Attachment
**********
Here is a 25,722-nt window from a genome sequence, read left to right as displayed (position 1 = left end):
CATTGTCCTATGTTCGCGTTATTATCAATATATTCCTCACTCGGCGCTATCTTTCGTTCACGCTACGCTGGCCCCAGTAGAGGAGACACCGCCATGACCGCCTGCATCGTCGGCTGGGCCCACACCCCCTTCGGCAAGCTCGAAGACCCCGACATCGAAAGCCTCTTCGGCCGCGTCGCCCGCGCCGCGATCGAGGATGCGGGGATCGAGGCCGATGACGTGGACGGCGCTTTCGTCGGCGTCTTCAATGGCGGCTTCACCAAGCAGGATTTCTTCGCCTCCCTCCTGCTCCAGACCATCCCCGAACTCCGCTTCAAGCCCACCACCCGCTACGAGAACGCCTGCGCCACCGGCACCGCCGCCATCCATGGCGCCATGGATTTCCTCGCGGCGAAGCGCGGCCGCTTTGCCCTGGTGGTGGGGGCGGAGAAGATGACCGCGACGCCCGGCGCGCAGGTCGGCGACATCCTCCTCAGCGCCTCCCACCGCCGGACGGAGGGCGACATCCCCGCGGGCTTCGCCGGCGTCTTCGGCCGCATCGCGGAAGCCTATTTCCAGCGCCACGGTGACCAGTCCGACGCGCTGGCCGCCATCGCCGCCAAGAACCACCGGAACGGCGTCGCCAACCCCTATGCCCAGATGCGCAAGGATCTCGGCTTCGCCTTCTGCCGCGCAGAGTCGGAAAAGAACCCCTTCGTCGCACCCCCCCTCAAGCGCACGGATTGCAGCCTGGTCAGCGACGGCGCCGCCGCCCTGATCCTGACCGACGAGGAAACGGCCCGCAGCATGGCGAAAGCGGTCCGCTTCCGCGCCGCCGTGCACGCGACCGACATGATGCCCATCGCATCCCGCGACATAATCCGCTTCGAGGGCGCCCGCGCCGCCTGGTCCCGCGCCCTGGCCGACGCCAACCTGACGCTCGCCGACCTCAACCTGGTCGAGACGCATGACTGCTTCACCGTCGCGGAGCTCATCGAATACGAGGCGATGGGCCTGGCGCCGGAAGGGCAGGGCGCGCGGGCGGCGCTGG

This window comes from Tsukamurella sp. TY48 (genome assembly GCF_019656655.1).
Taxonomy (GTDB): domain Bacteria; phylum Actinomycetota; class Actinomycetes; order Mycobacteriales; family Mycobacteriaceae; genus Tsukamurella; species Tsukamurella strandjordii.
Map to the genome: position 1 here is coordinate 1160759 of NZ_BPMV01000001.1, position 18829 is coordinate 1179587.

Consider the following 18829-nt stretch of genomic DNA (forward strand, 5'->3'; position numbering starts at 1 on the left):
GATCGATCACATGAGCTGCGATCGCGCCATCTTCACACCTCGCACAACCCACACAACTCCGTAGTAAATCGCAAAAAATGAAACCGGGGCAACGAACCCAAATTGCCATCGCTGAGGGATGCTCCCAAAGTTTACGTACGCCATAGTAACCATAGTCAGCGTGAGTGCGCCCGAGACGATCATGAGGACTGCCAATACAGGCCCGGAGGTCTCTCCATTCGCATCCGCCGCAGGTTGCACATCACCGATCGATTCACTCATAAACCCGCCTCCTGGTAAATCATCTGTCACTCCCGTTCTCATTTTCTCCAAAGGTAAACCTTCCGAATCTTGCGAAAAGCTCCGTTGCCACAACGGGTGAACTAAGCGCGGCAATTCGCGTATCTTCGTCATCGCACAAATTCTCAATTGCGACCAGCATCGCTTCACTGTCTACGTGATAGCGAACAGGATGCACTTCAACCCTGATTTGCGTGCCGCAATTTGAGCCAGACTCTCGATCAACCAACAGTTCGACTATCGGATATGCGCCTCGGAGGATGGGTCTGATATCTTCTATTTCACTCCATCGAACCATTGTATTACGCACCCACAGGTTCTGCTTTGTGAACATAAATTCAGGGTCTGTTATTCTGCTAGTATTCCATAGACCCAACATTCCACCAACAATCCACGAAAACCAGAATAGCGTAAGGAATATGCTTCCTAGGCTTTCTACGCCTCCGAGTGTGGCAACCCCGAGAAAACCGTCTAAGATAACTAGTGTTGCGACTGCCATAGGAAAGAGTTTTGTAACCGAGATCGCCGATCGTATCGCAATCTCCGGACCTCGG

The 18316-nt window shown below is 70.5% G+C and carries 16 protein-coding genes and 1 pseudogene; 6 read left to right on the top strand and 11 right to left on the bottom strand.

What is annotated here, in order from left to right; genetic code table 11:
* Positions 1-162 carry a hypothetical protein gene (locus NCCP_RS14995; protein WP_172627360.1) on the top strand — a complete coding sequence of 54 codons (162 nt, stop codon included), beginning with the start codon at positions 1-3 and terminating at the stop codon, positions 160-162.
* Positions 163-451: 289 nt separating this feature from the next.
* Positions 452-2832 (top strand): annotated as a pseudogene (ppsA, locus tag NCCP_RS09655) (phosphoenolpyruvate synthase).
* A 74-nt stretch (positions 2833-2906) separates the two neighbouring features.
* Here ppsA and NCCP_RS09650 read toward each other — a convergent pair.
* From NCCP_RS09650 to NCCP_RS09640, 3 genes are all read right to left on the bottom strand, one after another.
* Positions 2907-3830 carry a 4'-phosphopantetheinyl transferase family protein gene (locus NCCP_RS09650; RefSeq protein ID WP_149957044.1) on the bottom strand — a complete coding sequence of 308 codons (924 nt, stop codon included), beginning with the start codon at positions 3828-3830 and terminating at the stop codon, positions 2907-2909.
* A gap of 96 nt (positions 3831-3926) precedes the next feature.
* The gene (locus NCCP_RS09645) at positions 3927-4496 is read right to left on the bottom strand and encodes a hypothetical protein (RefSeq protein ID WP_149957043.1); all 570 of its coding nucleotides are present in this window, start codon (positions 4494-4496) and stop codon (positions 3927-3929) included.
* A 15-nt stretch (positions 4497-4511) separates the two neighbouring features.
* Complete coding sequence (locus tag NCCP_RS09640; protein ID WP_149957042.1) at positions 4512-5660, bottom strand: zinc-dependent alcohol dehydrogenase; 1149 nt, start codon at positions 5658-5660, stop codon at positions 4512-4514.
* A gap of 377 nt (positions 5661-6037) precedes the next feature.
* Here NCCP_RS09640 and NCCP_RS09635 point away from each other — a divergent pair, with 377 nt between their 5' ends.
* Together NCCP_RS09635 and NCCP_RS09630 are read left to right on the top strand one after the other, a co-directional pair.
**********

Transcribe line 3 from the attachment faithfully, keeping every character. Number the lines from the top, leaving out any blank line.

This window comes from Tsukamurella sp. TY48 (genome assembly GCF_019656655.1).